Lummox Journal

Issue #3        Summer - 2008
ISSN 1525-2140


The View from Down Here

by RD Armstrong

A lot has happened since the last issue came out.  For one thing, I've started publishing books from my four book set, the Essential Raindog Reader, which consists of a two volume poetry collection called Fire and Rain - Selected Poems 1993-2007, my trilogy of  road epics: On/Off the Beaten Path and finally, El Pagano and Other Twisted Tales.  The only volume left to publish is the second book of Fire and Rain.  Sales have been slow, but at least the work is out there.

What makes this possible is a process known as Print On Demand or POD.  It allows you the ability to publish in quantities from one book to one thousand books.  For small-time publishers like Lummox Press, this is a god-send because it's nearly impossible to come up with the thousands of dollars needed to publish a book in any reasonable quantity in the conventional way.  I've never been able to publish more than 300 copies at a time, and 300 copies isn't even a "blip" on the book publishing radar (as I have been reminded over and over by well-intentioned, yet tight-assed friends).  If only I was living on a trust-fund and able to do what I wanted with my do-re-mi, but alas, I'm just another working-stiff & literary stumblebum. So I must lumber on, trying to make ends meet, and still be true to the craft.

Which brings me to another point: what's so bad about self-publishing?  Nobody even blinks when a band produces their own album.  These days it's almost the rule that it be DIY (Do It Yourself), and yet, in the book world / publishing game if you do it yourself, you are seen as a lesser being.  It's as if the technology of book-making is still seen as some arcane knowledge that is protected by some secret society.  From where I'm sitting, it looks as if the big publishing houses are teetering under their own bloated weight and could come crashing down at any moment.  Same with the other purveyors of "entertainment" - music, movies, video - they're all stumbling around like punch-drunk, used-to-be's; too proud to admit that they've lost their way. The explanation that you usually hear in regards to the benefits of self-publishing (or at least using the services of some POD company) is that most presses have to take salability into consideration, so they cannot take many chances on unknown writers or writers who don't sell as well as they used to.  It always comes down to money.  The bigger the company, the more money it takes to turn a profit.  Duh.  That's true universally.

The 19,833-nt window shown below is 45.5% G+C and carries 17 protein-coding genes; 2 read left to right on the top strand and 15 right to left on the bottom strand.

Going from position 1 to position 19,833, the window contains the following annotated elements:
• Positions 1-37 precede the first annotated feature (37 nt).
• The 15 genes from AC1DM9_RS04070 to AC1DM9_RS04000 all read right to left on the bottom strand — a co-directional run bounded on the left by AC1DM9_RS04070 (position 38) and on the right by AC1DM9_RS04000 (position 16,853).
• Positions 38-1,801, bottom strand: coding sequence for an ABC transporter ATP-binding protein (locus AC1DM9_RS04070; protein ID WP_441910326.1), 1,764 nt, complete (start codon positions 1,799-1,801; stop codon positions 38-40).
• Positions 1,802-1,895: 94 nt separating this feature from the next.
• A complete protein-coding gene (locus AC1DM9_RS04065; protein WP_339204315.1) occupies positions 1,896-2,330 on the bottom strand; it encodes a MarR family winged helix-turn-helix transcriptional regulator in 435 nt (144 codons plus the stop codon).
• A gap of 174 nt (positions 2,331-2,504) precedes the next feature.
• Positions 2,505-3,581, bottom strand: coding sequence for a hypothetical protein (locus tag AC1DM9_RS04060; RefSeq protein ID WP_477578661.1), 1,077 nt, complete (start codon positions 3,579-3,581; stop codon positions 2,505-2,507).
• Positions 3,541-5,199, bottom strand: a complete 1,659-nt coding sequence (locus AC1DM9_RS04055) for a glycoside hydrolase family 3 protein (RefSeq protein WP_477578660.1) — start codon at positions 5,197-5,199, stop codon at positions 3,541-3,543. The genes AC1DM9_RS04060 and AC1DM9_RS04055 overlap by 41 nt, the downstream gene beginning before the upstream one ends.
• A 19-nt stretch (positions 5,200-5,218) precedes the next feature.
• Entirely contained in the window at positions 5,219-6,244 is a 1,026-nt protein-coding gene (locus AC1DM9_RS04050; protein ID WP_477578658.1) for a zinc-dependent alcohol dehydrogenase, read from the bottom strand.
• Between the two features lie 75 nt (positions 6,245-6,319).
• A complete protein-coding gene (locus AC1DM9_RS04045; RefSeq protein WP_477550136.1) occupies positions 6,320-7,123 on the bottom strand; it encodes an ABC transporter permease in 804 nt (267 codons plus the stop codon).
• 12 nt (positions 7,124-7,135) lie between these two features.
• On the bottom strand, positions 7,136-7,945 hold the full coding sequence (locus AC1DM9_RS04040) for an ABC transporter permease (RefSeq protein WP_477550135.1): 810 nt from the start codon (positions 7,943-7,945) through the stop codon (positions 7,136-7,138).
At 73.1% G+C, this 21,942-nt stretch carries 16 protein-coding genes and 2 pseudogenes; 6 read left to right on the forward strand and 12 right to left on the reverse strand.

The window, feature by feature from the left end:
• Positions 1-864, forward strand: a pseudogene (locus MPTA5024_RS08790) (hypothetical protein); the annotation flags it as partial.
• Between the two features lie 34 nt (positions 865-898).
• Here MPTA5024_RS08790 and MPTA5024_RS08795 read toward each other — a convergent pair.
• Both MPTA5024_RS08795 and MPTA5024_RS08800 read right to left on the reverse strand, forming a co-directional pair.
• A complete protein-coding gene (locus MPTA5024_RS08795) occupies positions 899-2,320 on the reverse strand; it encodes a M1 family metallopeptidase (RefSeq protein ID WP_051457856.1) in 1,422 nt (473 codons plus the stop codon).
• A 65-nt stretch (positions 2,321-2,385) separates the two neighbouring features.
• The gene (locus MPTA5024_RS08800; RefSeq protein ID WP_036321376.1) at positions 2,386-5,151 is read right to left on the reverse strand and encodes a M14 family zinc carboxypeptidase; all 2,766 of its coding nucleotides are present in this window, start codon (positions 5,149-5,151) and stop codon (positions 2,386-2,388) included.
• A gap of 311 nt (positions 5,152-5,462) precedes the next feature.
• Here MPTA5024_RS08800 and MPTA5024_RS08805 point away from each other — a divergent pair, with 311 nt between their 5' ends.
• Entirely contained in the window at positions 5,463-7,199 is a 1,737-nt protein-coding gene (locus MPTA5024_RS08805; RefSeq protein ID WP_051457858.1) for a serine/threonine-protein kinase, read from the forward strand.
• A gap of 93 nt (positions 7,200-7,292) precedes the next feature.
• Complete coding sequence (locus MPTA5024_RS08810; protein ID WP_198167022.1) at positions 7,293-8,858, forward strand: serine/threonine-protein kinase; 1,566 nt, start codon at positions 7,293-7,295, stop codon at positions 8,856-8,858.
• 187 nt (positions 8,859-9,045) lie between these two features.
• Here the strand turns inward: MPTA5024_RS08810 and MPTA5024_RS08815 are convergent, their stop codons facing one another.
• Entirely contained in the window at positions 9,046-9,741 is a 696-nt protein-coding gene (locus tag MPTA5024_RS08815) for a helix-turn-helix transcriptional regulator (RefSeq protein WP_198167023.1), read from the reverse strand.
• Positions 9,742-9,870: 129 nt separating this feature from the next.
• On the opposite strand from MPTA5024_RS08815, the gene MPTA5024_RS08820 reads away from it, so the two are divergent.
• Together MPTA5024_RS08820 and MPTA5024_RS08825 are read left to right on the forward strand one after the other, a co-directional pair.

The sad thing is that authors/writers/poets (whatever you want to call us) want to be published so badly that we'll be suckered every time.  I read recently that most fiction writers make about 8% from the profit of their book(s). 8%?! WTF? That's insane. But wait, it gets better and/or worse.  There's a whole industry centered around getting between you and your hard-earned cash.  It starts at the college level, where you have MFA programs that, for the most part, are spawning writer-teachers to continue the program who are in turn spawning "editors" who, for a fee, will "tweak" your book so it is marketable.  There are hundreds (if not thousands) of these guys out there, all vying for your hard won money and all gambling on your gullibility.

Many POD companies are equally guilty of this as well.  They charge anywhere from $300 to over $12,000 to help you promote your book!  Basically, you are paying them to tell you what to do.  You still have to do most if not all of the work, too.  Does that make sense?  Writing isn't some game where you get to sit around and eat Bon-Bons -- well maybe poetry is more like that than I would care to admit to -- but no, writing is hard work, but it pales to the work of promoting it.  Unless you've got a BIG following (I wonder what that's like), promoting your book can become a full-time job, except there's very little pay.  You still have to work the "day job".  Sorry.